About the timetable: AstraZeneca told a US congressional hearing on Tuesday that it is on track to have a possible vaccine ready as early as September. But hours later, the head of the UK vaccine task force warned a possible coronavirus vaccine is unlikely to be made widely available before 2021. Meanwhile, other company executives said they were aiming for early 2021.
Companies are moving quickly, but safely: A number of representatives from pharmaceutical and biotechnology companies testified before Congress yesterday. When asked whether the speed at which they are moving to develop a Covid-19 vaccine could influence safety, they insisted that was not the case.
Other results: A Covid-19 vaccine candidate being developed by US pharmaceutical company Pfizer and German biotechnology company BioNTech was shown to elicit "robust" antibody and T cell immune responses in an early phase one/two study, the companies announced in a press release on Monday. That data has not yet been published in a peer-reviewed medical journal
How a vaccine would be distributed in the US: The US Department of Health and Human Services and the Department of Defense announced an agreement today with Pfizer Inc. for “large-scale production and nationwide delivery of 100 million doses of a Covid-19 vaccine in the United States" after it is successfully developed and approved. If the vaccine is successful and receives EUA or licensure, nationwide delivery would begin in the fourth quarter of 2020. The doses would be delivered to locations at the US government’s direction and it would be available to American people at no cost, a released said.
9:37 a.m. ET, July 22, 2020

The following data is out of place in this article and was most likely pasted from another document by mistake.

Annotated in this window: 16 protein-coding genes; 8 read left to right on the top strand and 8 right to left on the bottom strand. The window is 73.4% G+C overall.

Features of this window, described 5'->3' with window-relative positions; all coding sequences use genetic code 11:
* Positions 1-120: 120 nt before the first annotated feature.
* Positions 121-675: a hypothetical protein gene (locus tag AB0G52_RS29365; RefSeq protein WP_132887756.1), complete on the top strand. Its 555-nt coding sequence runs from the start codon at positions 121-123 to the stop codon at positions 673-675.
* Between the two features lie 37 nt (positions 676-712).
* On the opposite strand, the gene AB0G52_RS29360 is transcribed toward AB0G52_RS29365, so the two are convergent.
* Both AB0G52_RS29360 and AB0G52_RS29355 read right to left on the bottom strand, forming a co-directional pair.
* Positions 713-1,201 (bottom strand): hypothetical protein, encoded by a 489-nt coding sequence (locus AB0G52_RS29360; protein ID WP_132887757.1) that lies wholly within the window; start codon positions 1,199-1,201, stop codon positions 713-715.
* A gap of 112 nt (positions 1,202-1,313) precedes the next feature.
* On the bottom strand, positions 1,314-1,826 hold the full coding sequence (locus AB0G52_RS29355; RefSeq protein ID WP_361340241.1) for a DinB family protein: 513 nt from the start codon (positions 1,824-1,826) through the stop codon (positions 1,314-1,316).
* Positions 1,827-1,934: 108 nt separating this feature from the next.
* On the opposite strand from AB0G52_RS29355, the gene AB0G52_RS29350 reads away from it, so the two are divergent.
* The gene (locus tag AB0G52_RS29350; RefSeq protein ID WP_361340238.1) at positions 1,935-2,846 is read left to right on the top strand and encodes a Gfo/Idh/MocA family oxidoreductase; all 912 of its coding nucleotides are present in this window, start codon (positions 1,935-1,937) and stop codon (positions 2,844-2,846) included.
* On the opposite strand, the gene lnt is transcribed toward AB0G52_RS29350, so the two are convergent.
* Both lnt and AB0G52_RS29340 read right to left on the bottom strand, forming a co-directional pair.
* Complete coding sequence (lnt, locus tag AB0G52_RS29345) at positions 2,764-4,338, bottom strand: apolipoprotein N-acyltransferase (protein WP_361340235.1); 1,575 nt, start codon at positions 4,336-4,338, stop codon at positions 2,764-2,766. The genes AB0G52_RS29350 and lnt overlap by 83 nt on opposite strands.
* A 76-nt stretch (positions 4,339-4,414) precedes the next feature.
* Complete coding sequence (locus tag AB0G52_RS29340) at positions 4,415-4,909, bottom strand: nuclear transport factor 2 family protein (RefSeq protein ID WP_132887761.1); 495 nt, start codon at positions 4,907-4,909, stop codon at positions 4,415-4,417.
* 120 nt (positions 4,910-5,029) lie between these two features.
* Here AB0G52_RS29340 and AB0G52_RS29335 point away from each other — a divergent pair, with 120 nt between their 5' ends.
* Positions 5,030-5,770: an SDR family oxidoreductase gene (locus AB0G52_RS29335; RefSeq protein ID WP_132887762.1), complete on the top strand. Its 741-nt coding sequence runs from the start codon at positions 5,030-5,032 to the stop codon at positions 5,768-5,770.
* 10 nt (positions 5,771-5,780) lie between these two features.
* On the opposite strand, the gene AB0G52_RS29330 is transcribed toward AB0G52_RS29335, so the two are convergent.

Masks and social distancing will play important role in reopening schools, CDC director says
From CNN's Health Gisela Crespo
Face masks and social distancing will play an important role in reopening schools, Dr. Robert Redfield, director of the US Centers for Disease Control and Prevention, said on Wednesday.
"It's not public health versus opening the schools or the economy. It's public health versus public health. I think there really are a number of negative public health consequences that have happened to our K-12's by having these schools closed," Redfield said on reopening schools during an interview on Good Morning America.
"It's so important now to work together with school districts to figure out how they can take our guidelines and operationalize them in a practical way. And to do it in a way that is safe for those who are vulnerable, particularly the teachers and those children. … And one of the most important things is going to be the role of face masks and the role of social distancing in those classrooms," Redfield added.
9:26 a.m. ET, July 22, 2020
US health secretary says Pfizer vaccine investment is “historic”
From CNN Health’s Naomi Thomas
US Health and Human Services Secretary Alex Azar called the US government’s agreement with Pfizer “historic” on CNBC Wednesday morning.
“This Pfizer one’s really historic,” Azar said. “It is a contract, an advance purchase contract, where we can acquire 100 million doses of this vaccine as early as December of 2019, of 2020 and have the option to buy an additional 500 million doses.” (Azar misspoke in the interview, first saying 2019, then correcting himself to say 2020).
Azar said that clinical data from the phase 1 trial of the Pfizer vaccine shows that it produces what is looked for in the early stages of a vaccine: “neutralizing antibodies [at] levels equal to or better than what we see in recovered Covid patients and their convalescent plasma.”
“So, really a historic agreement that President Trump led us to here,” Azar said.
The Pfizer news comes on the heels of four other major investments, Azar said. The other four investments are in AstraZeneca, Moderna, Novovax and Johnson & Johnson’s vaccine from its subsidiary Janssen Pharmaceutical.